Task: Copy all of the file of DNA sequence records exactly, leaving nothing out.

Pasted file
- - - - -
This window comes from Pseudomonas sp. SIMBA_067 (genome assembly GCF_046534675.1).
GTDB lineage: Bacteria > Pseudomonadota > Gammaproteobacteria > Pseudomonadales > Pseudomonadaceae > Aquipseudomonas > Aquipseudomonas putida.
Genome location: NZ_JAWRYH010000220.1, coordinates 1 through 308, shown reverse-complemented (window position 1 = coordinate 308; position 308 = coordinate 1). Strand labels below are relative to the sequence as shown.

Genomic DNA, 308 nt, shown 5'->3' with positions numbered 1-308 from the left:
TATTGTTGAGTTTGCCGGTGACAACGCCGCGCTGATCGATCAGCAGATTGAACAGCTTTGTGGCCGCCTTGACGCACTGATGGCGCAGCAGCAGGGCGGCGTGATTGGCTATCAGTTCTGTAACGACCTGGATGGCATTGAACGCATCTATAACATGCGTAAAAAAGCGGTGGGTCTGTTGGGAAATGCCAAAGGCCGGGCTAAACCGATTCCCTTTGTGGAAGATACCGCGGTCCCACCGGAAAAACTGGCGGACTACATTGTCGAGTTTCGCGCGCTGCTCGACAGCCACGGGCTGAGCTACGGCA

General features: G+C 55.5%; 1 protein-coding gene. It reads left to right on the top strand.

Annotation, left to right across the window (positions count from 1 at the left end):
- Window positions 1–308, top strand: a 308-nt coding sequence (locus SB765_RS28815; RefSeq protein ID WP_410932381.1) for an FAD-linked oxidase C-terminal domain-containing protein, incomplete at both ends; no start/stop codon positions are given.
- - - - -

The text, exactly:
This window comes from Pseudomonas sp. SIMBA_067 (genome assembly GCF_046534675.1).
GTDB lineage: Bacteria > Pseudomonadota > Gammaproteobacteria > Pseudomonadales > Pseudomonadaceae > Aquipseudomonas > Aquipseudomonas putida.
Genome location: NZ_JAWRYH010000220.1, coordinates 1 through 308, shown reverse-complemented (window position 1 = coordinate 308; position 308 = coordinate 1). Strand labels below are relative to the sequence as shown.

Genomic DNA, 308 nt, shown 5'->3' with positions numbered 1-308 from the left:
TATTGTTGAGTTTGCCGGTGACAACGCCGCGCTGATCGATCAGCAGATTGAACAGCTTTGTGGCCGCCTTGACGCACTGATGGCGCAGCAGCAGGGCGGCGTGATTGGCTATCAGTTCTGTAACGACCTGGATGGCATTGAACGCATCTATAACATGCGTAAAAAAGCGGTGGGTCTGTTGGGAAATGCCAAAGGCCGGGCTAAACCGATTCCCTTTGTGGAAGATACCGCGGTCCCACCGGAAAAACTGGCGGACTACATTGTCGAGTTTCGCGCGCTGCTCGACAGCCACGGGCTGAGCTACGGCA

General features: G+C 55.5%; 1 protein-coding gene. It reads left to right on the top strand.

Annotation, left to right across the window (positions count from 1 at the left end):
- Window positions 1–308, top strand: a 308-nt coding sequence (locus SB765_RS28815; RefSeq protein ID WP_410932381.1) for an FAD-linked oxidase C-terminal domain-containing protein, incomplete at both ends; no start/stop codon positions are given.